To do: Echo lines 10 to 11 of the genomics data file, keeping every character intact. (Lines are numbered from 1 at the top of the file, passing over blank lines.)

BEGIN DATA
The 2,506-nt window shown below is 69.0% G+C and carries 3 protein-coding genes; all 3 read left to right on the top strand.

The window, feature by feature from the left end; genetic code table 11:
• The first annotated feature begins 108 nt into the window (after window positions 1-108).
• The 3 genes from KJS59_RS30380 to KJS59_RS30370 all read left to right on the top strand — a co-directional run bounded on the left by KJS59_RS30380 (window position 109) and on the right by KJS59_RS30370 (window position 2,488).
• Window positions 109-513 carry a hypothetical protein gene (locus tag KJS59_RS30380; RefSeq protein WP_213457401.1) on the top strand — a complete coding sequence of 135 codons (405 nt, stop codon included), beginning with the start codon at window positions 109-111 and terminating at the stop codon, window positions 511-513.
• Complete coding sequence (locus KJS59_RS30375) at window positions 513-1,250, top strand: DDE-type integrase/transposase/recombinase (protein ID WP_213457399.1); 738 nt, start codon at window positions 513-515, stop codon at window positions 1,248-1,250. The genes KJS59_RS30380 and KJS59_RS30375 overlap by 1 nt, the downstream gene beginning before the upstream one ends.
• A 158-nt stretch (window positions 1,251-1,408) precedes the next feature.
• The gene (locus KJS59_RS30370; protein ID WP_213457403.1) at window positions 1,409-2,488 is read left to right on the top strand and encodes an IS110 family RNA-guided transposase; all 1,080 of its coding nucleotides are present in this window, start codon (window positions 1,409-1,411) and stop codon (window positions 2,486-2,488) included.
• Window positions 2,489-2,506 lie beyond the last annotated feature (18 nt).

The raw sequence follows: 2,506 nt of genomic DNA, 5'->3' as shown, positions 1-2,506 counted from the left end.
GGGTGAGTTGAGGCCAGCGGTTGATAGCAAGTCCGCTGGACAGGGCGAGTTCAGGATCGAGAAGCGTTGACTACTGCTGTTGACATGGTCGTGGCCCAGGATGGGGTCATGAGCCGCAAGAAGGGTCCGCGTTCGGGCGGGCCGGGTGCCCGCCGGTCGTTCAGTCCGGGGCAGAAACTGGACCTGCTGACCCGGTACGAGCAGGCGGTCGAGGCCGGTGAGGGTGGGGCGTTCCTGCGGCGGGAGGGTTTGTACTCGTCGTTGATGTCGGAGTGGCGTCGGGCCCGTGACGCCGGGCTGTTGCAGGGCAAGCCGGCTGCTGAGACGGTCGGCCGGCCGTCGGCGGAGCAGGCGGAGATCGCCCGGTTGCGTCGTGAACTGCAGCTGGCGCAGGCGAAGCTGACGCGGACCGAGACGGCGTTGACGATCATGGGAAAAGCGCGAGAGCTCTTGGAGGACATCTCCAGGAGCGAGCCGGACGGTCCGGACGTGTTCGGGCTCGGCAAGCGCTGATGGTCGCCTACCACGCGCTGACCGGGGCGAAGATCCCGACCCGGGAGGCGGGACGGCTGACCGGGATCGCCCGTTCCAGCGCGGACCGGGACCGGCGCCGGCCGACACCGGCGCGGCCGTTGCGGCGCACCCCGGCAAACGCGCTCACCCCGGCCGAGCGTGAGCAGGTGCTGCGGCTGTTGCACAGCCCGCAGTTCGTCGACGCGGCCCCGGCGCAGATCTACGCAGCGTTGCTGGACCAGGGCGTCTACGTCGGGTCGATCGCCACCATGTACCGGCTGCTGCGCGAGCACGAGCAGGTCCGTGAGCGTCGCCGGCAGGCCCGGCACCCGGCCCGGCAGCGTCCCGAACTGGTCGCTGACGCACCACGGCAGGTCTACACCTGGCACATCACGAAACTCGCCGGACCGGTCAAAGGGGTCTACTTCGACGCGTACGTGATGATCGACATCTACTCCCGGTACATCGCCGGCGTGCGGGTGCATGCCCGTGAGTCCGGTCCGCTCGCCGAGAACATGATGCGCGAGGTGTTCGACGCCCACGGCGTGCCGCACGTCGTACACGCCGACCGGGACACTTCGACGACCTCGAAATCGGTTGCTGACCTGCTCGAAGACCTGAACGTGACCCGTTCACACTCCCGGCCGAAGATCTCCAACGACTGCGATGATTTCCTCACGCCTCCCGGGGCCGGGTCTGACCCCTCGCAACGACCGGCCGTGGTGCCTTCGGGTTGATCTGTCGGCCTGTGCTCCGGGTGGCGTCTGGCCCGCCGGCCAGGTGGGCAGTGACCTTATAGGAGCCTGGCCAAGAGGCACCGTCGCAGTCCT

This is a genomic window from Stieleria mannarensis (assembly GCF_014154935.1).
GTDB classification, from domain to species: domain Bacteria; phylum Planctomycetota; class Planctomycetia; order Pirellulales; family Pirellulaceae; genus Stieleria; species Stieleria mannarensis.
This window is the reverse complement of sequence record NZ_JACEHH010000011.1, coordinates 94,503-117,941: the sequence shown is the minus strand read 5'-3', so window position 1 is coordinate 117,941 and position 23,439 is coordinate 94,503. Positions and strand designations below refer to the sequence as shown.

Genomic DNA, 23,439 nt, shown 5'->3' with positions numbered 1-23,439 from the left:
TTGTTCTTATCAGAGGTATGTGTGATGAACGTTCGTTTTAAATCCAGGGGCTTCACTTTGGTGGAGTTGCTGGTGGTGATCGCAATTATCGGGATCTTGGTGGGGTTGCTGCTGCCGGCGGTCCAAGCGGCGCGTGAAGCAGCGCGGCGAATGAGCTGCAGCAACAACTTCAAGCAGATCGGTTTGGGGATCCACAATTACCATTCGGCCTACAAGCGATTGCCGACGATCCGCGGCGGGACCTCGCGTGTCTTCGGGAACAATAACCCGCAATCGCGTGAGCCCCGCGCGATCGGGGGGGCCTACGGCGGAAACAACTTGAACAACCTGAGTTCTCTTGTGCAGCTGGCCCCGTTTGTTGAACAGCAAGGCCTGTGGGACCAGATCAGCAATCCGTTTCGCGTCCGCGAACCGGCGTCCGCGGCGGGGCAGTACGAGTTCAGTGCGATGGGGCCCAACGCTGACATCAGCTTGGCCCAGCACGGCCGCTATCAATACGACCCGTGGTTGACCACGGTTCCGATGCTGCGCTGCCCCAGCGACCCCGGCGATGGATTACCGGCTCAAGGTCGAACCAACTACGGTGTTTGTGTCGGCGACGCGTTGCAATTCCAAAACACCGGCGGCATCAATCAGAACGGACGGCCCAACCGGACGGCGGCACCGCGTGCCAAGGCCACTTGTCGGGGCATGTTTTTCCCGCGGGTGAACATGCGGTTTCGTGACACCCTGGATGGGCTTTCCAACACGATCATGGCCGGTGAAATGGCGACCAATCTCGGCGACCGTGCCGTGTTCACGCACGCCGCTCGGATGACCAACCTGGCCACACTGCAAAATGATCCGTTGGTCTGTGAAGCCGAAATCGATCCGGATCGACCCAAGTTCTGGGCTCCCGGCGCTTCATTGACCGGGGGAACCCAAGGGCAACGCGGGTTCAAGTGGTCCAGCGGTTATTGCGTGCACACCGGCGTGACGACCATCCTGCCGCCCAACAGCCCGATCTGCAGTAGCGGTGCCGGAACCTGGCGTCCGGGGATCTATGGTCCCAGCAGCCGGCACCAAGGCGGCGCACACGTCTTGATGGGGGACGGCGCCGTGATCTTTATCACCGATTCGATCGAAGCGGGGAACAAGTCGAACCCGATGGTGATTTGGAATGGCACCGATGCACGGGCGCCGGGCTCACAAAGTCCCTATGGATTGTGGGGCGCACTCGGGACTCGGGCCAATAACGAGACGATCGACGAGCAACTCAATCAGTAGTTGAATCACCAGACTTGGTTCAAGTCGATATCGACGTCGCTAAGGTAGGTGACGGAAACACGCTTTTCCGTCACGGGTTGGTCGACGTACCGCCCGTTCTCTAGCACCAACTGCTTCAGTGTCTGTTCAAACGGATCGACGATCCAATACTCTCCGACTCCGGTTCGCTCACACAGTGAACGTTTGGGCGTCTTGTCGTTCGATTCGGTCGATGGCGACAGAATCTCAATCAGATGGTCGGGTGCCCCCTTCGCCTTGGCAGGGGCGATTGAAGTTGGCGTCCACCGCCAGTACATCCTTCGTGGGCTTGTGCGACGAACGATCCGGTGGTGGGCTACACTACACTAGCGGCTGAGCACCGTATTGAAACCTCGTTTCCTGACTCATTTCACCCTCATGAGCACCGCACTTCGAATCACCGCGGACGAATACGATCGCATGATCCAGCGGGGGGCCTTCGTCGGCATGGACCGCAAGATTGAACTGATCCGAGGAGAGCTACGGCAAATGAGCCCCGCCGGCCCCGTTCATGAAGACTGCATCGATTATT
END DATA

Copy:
The raw sequence follows: 2,506 nt of genomic DNA, 5'->3' as shown, positions 1-2,506 counted from the left end.
GGGTGAGTTGAGGCCAGCGGTTGATAGCAAGTCCGCTGGACAGGGCGAGTTCAGGATCGAGAAGCGTTGACTACTGCTGTTGACATGGTCGTGGCCCAGGATGGGGTCATGAGCCGCAAGAAGGGTCCGCGTTCGGGCGGGCCGGGTGCCCGCCGGTCGTTCAGTCCGGGGCAGAAACTGGACCTGCTGACCCGGTACGAGCAGGCGGTCGAGGCCGGTGAGGGTGGGGCGTTCCTGCGGCGGGAGGGTTTGTACTCGTCGTTGATGTCGGAGTGGCGTCGGGCCCGTGACGCCGGGCTGTTGCAGGGCAAGCCGGCTGCTGAGACGGTCGGCCGGCCGTCGGCGGAGCAGGCGGAGATCGCCCGGTTGCGTCGTGAACTGCAGCTGGCGCAGGCGAAGCTGACGCGGACCGAGACGGCGTTGACGATCATGGGAAAAGCGCGAGAGCTCTTGGAGGACATCTCCAGGAGCGAGCCGGACGGTCCGGACGTGTTCGGGCTCGGCAAGCGCTGATGGTCGCCTACCACGCGCTGACCGGGGCGAAGATCCCGACCCGGGAGGCGGGACGGCTGACCGGGATCGCCCGTTCCAGCGCGGACCGGGACCGGCGCCGGCCGACACCGGCGCGGCCGTTGCGGCGCACCCCGGCAAACGCGCTCACCCCGGCCGAGCGTGAGCAGGTGCTGCGGCTGTTGCACAGCCCGCAGTTCGTCGACGCGGCCCCGGCGCAGATCTACGCAGCGTTGCTGGACCAGGGCGTCTACGTCGGGTCGATCGCCACCATGTACCGGCTGCTGCGCGAGCACGAGCAGGTCCGTGAGCGTCGCCGGCAGGCCCGGCACCCGGCCCGGCAGCGTCCCGAACTGGTCGCTGACGCACCACGGCAGGTCTACACCTGGCACATCACGAAACTCGCCGGACCGGTCAAAGGGGTCTACTTCGACGCGTACGTGATGATCGACATCTACTCCCGGTACATCGCCGGCGTGCGGGTGCATGCCCGTGAGTCCGGTCCGCTCGCCGAGAACATGATGCGCGAGGTGTTCGACGCCCACGGCGTGCCGCACGTCGTACACGCCGACCGGGACACTTCGACGACCTCGAAATCGGTTGCTGACCTGCTCGAAGACCTGAACGTGACCCGTTCACACTCCCGGCCGAAGATCTCCAACGACTGCGATGATTTCCTCACGCCTCCCGGGGCCGGGTCTGACCCCTCGCAACGACCGGCCGTGGTGCCTTCGGGTTGATCTGTCGGCCTGTGCTCCGGGTGGCGTCTGGCCCGCCGGCCAGGTGGGCAGTGACCTTATAGGAGCCTGGCCAAGAGGCACCGTCGCAGTCCT